Police Detective Sgt Weir was supposed to supervise ESR  scientist, Peter Hentschel when he visited the crime scene on June 21 – when they jointly performed the “luminol” footprint investigation. Based on Mr Hentschel’s measurements, the prosecution claimed that a 280mm-long bloodied sock print found outside the mother’s bedroom was made by David. This formed part of the evidentiary basis on which the conviction was obtained that put David in jail for 13 years.

Although some sections of carpet from elsewhere in the house were kept, this piece of carpet – from which the crucial foot measurements were made – was not.  The carpet, along with other evidence that may have been helpful, went up in flames. The result was that only the ESR experts, working for the Crown, had an opportunity to inspect this crucial piece of evidence.  Because the defence never had the chance to have the luminol carpet examined by their own scientists, Mr Hentschel’s statements were accepted as accurate at the trial by all concerned, including the defence.

After the trial, David’s bare foot was measured at 300 mm which showed his feet were too big to have made the print. The print actually fitted Robin whose his bare feet measured 270mm – but the jury was never told this. Ian Binnie wrote:

The practical (and unfortunate) result of this failure to preserve the carpet … is that no other expert can reassess the correctness of Mr Hentschel’s original 280 mm measurements on which all the other expert testimony regarding these prints must now depend (para 245).

Other evidence lost or destroyed by police after the first trial.

a) Failure to protect evidence: Det. Sgt Lodge was responsible for protecting evidence from Robin’s body. He was criticised for failing to preserve evidence of firearms residue on Robin Bain’s hands and failing to preserve the skin sample surrounding Robin’s gunshot wound.  This unleashed a significant “debate among the experts about whether the fatal shot was close, intermediate or distant (para 558).”

Laniet’s diaries and letters written to her mother were destroyed. David’s lawyer, Mr Reed said at the retrial the diaries could have contained allegations of the sexual molestation. The computer with the “sorry” message, which also may have contained relevant information, was not preserved.  After the first trial it was returned to extended Bain family members who left it under a house. 

b) Deliberate destruction of evidence: Some evidence was actually destroyed on instructions from Detective Senior Sgt James Doyle, the officer who was second in charge of the case in 1994. This included scrapings from underneath Robin Bain’s fingernails, a smear of blood on Robin Bain’s left hand and skin samples from Robin Bain’s hands. These scrapings may have contained DNA from the victims as they struggled with the killer, which, if so, would have suggested that Robin was the killer.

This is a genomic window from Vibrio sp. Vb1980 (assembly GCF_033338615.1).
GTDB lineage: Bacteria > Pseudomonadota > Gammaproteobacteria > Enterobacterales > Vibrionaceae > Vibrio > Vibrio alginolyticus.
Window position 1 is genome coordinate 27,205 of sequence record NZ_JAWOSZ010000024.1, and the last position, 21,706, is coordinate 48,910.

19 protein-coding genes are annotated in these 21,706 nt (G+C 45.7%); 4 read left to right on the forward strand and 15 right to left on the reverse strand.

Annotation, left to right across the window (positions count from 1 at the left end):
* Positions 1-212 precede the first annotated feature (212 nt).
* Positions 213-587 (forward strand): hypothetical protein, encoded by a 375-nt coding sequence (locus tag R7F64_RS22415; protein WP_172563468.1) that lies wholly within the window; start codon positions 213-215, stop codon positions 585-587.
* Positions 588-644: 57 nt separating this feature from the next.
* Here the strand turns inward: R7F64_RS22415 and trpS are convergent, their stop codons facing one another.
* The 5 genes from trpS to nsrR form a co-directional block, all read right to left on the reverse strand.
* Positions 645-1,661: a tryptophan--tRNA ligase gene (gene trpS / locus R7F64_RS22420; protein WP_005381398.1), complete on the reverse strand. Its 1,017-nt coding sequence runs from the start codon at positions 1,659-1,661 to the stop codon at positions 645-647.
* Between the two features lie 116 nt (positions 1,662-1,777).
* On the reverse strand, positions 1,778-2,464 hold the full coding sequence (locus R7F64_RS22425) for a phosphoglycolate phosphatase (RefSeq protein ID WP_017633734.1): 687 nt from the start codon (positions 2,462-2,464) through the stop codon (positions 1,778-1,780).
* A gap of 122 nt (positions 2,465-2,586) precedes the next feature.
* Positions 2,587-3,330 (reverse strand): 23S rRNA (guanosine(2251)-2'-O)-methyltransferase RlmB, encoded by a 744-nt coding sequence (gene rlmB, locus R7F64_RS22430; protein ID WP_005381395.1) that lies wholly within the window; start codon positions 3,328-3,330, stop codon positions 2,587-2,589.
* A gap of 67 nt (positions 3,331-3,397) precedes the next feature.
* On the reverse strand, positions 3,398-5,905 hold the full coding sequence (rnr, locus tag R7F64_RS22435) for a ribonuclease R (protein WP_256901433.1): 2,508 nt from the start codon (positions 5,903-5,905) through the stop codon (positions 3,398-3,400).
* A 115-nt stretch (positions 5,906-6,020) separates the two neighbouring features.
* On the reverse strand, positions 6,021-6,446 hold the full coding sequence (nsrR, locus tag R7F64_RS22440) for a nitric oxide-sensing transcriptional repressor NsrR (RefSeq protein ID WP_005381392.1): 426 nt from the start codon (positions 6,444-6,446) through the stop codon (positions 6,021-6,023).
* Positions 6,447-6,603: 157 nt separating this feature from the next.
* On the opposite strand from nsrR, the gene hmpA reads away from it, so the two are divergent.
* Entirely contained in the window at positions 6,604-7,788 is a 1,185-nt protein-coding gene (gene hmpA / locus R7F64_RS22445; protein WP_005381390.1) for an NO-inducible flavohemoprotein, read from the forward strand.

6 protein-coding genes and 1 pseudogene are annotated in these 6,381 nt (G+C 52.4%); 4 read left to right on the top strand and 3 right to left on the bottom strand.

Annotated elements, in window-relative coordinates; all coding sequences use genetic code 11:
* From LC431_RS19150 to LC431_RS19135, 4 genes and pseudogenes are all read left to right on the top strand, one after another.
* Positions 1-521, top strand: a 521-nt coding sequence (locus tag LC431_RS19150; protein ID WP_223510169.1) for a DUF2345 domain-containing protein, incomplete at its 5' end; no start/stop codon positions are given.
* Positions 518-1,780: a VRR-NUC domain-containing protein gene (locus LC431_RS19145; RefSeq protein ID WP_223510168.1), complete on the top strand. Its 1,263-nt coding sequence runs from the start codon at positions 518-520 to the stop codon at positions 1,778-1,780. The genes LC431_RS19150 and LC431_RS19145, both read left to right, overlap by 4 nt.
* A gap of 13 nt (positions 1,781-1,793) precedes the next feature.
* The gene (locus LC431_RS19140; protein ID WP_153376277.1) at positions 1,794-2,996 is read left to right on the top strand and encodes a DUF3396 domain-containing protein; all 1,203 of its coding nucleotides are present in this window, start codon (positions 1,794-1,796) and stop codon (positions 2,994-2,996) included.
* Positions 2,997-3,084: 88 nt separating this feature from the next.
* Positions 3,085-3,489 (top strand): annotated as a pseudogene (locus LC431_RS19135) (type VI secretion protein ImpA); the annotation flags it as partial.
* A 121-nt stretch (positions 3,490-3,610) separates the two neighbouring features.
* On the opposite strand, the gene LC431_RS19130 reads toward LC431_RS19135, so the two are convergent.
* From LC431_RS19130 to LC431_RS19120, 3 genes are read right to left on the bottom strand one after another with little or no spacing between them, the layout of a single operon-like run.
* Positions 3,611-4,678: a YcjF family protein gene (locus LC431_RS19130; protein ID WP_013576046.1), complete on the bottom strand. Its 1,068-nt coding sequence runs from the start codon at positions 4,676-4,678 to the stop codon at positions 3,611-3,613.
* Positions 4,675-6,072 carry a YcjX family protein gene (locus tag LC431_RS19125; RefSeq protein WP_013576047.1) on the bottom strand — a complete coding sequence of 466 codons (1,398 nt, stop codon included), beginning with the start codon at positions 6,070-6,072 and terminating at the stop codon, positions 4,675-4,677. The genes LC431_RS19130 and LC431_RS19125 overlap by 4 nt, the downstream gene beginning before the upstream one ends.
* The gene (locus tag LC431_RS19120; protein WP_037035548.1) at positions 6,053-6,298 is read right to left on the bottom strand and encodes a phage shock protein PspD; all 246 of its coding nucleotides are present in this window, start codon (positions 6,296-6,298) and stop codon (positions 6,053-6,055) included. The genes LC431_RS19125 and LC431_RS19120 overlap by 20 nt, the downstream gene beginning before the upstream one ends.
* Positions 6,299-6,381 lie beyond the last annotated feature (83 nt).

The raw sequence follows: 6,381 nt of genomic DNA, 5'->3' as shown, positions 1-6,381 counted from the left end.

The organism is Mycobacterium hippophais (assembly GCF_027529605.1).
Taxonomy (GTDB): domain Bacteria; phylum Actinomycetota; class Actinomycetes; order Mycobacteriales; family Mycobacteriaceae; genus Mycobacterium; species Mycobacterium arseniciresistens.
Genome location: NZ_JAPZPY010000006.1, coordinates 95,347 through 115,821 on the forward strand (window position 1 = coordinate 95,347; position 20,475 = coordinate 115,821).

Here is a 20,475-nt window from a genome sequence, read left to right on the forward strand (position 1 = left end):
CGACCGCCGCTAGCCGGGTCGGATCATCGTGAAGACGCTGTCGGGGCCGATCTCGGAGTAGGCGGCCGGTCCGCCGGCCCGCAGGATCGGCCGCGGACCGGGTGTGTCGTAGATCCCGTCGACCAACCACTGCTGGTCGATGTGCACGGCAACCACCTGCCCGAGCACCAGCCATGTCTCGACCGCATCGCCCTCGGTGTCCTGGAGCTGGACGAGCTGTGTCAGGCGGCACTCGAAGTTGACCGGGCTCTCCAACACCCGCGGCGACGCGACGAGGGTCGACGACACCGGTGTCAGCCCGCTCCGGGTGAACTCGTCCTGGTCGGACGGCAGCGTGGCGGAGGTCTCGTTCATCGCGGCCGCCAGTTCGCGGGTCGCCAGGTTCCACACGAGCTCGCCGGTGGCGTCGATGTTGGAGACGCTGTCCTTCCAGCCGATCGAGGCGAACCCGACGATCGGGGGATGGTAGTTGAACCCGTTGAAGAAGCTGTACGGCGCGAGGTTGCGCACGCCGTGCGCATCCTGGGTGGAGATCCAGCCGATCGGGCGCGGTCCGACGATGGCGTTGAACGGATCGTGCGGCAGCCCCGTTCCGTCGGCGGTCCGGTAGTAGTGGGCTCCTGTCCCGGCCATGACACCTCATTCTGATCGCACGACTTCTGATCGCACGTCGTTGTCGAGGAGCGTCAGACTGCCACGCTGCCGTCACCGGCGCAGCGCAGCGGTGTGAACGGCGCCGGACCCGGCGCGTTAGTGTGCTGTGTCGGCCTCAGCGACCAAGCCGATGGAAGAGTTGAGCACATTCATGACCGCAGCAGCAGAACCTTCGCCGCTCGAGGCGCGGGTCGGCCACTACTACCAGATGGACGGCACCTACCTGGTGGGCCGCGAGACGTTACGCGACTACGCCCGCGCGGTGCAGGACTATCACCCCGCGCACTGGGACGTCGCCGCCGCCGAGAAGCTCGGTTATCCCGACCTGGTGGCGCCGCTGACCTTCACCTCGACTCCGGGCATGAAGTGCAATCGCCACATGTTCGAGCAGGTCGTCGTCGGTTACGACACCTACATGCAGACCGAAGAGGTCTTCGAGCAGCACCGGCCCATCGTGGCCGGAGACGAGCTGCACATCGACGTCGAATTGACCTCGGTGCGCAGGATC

The Police never even had these scrapings analysed and then they destroyed them after the trial. The destruction went ahead even though Bain’s previous lawyers threatened the police with a High Court injunction if they considered destroying any of the evidence – because if the fingernail samples were from any of the murdered children, this would have helped David prove he was innocent.

The authorisation to destroy the samples was given by Det Sgt Doyle on 22 December, 1995 and carried out on January 26, 1996. Ian Binnie was highly critical of this police decision. He wrote :

Det. Sr Sgt Doyle was aware of the Police obligation to preserve evidence (whether or not it had been filed as an exhibit at trial) until all appeals were exhausted, but he nevertheless ordered the destruction of all such material to be completed by 26 January 1996 despite the possibility of a further appeal to the Privy Council, and without consulting defence counsel. His only explanation was that in his experience such appeals were rare (para 525).

c) Failure to document photos accurately: The hundreds of photographs taken by police were poorly organised and undocumented. In the investigative work done by David’s defence team subsequent to the 1995 trial, it was often difficult to establish when any of the photographs were taken. The Police photographer who edited the crime scene photos said he had no recollection of doing so. Even worse, the video camera he used was equipped with a date and time function but the photographer either forgot, or didn’t know how to turn it on.

The Police also failed to show the jury any of the “mortuary photographs” taken by the pathologist, Dr Dempster, which showed details of Robin’s injuries – because they forgot to ask for them. These photos were finally shown to the jury at the retrial in 2009.